There are lots of industries that are cyclical in nature. The retail sectors is steady most months but then experiences a dramatic surge during the year-end holidays. Auto sales ramp-up when the new models come on the market. But in the residential real estate niche, the year typically begins anew every spring. That’s because people shop for homes – and sell their homes – when the weather is nice and warm. Over the decades spring has offered lots of surprises for Realtors. Some years it shows a downturn that forecasts bigger trouble ahead. In other years it can jump-start the real estate economy with significantly higher prices right out of the gate. But if you want to really drill-down to hit the ground running as a provider of real estate services, focus on who you are, versus what the market or economy is doing, and refine your specialization.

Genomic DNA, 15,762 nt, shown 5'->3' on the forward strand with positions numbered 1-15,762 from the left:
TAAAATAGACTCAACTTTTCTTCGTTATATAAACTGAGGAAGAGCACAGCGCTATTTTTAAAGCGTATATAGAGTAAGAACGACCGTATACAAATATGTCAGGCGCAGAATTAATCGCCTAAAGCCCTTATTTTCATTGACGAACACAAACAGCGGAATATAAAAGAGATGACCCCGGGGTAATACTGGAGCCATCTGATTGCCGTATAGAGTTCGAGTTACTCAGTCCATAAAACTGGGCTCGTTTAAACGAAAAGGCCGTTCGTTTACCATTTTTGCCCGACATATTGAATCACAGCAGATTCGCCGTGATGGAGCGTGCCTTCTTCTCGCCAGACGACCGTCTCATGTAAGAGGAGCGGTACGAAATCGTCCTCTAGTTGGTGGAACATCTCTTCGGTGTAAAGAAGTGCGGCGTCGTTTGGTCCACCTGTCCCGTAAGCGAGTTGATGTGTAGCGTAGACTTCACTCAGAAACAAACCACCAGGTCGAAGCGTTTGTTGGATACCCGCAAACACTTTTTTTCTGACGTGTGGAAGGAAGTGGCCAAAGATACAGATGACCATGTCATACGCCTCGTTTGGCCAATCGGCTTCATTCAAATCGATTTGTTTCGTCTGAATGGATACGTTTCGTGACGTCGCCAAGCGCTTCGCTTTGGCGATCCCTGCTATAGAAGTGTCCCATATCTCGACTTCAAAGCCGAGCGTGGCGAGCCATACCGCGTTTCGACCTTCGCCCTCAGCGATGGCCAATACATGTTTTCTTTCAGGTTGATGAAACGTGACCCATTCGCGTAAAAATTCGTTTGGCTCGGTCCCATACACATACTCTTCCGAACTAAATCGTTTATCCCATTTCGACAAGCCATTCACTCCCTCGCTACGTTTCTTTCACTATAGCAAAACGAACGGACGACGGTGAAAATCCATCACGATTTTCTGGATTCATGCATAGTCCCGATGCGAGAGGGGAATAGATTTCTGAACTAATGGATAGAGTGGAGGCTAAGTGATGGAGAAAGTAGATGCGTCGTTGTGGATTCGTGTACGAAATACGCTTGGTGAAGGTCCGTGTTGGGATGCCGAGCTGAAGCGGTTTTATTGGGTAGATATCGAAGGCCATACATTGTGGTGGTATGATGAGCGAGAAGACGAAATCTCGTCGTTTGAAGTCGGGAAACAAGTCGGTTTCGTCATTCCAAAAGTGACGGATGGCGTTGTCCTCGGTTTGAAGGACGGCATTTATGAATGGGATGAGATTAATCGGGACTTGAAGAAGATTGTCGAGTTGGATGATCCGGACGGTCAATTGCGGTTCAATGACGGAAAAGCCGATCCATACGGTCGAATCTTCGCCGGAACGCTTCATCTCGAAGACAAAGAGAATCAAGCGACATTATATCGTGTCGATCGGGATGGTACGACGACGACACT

That could mean that you need to reevaluate your education and add new skills and knowledge to your toolkit. Or maybe instead of working with both buyers and sellers, you should consider becoming an exclusive buyer’s agent – or shifting into property management, relocation services, or a career path that involves primarily working with builders and developers. There are some Realtors who are great educators, and they segue into careers working in partnership with the National Association of Realtors as trainers and seminar leaders or they open their own real estate licensing school.

Are you an agent, but are ready to step up to the next level and get your broker’s license, to either work more independently or open your very own real estate brokerage company? You could also go to work for a bank handling their REO listings, for a commercial enterprise taking care of their office leases, or for investors scouting out the best deals to add properties to their portfolios.